Obama to urge purge of nuclear arms

US president Barack Obama will deliver a major speech today, laying out his long-term goal to rid the world of nuclear arms.

After his address in the Czech Republic on a square near Prague’s medieval castle, Mr Obama will again meet many of the European Union heads of state he engaged at two summits last week – including his host, Czech prime minister Mirek Topolanek, who recently denounced his economic stimulus plan as “the road to hell”.

Security was heavy in Prague, where sharpshooters staked out positions atop the capital’s signature red tile rooftops and more than 4,000 police and army troops deployed.

Before heading to his final stop – Turkey – Mr Obama was also expected to chat briefly with playwright and former president Vaclav Havel, who led the 1989 Velvet Revolution that peacefully toppled communism in the former Czechoslovakia.

Thousands of people planned a demonstration urging Mr Obama to scrap plans to put part of a US missile defence system outside Prague.

Many Czechs oppose the plan and fear it would make their country a terrorist target.

Yesterday, activists draped a banner over a bridge on the Vltava River that read: “YES WE CAN ... SAY NO TO US MILITARY BASE.”

Later, a small group of Communist Party demonstrators marched to the US Embassy, chanting: “Yankee Go Home!”

The Bush administration angered Russia by pushing to install radar dishes at a Czech military base and put 10 interceptor missiles in neighbouring Poland. Washington argued that the shield would help thwart an attack from Iran or elsewhere in the Middle East.

Mr Obama, who is trying to ease strained relations with Moscow, has said only that he is reviewing the plan.

Environmentalists also planned a rally in Prague today to call on Mr Obama and the EU leaders to take quicker action on climate change.

Pressure is mounting on governments to slash greenhouse gas emissions in the run-up to a major United Nations climate change conference in Copenhagen, Denmark, in December. Mr Topolanek said the issue – along with the global economic downturn – would dominate the 27-nation EU’s talks with Mr Obama.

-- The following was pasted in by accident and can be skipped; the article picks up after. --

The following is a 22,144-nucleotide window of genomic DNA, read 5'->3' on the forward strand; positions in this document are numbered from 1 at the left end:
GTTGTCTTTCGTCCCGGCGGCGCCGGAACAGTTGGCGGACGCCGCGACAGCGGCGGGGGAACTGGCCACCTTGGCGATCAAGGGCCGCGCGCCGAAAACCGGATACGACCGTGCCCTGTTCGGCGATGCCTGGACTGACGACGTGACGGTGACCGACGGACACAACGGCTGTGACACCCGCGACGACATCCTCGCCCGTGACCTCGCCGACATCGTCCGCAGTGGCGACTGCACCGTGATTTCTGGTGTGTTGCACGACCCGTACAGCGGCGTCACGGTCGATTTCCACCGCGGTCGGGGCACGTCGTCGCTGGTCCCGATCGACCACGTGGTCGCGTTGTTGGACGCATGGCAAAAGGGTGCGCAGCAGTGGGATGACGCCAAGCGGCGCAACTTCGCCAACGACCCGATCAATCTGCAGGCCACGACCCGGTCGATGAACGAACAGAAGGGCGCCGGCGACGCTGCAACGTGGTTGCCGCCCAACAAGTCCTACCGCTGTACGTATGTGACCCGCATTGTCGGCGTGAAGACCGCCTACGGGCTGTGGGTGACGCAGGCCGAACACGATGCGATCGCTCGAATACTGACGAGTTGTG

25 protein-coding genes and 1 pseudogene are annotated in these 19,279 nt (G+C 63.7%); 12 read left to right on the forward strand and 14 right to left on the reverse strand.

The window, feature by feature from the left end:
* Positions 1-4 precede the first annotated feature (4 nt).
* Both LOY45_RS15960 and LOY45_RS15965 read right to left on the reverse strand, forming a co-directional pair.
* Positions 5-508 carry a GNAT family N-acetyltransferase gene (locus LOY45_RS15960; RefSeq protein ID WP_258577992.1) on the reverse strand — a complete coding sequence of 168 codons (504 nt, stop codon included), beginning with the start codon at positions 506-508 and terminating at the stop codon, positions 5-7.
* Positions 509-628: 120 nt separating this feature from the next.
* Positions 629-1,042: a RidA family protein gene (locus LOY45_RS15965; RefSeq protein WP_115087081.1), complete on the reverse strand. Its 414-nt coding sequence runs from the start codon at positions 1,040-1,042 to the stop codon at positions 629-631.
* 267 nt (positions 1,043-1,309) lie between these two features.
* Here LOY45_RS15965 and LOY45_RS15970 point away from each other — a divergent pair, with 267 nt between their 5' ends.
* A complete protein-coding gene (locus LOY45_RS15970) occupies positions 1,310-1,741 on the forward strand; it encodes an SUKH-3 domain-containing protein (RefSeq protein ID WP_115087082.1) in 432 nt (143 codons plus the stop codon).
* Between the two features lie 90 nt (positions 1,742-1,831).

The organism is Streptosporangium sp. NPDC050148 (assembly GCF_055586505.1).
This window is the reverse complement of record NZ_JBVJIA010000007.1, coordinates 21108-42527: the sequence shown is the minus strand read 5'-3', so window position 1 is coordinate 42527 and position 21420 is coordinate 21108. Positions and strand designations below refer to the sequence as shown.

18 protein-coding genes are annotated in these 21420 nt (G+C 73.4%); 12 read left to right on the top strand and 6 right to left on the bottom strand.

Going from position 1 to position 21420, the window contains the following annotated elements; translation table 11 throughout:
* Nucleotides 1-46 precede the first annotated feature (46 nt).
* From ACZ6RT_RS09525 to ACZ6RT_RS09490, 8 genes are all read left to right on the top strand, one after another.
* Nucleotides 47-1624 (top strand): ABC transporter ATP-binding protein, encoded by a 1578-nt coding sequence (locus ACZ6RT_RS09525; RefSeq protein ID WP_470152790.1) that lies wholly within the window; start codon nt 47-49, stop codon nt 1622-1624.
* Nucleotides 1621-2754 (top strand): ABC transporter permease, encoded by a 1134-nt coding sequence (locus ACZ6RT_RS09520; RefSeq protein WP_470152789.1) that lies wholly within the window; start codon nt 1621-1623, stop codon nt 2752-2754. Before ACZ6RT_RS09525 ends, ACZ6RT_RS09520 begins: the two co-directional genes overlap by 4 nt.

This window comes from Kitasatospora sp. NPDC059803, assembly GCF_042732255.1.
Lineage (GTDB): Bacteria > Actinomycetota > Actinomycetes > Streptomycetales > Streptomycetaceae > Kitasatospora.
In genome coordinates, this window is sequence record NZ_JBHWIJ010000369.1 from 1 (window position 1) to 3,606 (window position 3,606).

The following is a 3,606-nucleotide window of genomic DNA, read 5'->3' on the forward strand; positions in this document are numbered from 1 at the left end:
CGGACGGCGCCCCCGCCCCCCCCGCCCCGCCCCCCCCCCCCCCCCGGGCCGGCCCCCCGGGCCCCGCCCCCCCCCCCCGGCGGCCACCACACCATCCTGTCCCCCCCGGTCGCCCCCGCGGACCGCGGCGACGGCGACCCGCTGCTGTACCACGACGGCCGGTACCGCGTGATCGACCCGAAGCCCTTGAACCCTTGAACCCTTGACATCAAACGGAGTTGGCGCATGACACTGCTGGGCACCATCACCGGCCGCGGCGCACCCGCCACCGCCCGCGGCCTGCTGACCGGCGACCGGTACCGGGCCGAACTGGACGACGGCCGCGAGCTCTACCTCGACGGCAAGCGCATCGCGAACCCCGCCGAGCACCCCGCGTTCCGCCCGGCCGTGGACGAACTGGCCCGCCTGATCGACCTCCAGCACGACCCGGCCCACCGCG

“Now the question is what obligations the US will take on to contribute to a deal for the time after the Kyoto Protocol,” German chancellor Angela Merkel said yesterday.

“We look forward to the new co-operation because the American president has made clear that the US will take on a leading role in this.”

The Czech Republic holds the rotating presidency of the EU, which holds a summit with the US president at least once a year.

Mr Obama will ask the Europeans to consider sending more troops to Afghanistan and to take some of the prisoners now held at the US detention centre for suspected terrorists in Guantanamo Bay, Cuba.

The Obama administration wants to close the prison by January, but it has been having trouble finding countries willing to take detainees.

Mrs Merkel said EU leaders also wanted to discuss with Mr Obama what could be done to help countries such as Ukraine and some of the Balkan nations that have been badly hit by the economic crisis.

Mr Obama’s visit comes just two weeks after Mr Topolanek’s government collapsed amid bitter political infighting over the economic crisis and other issues.

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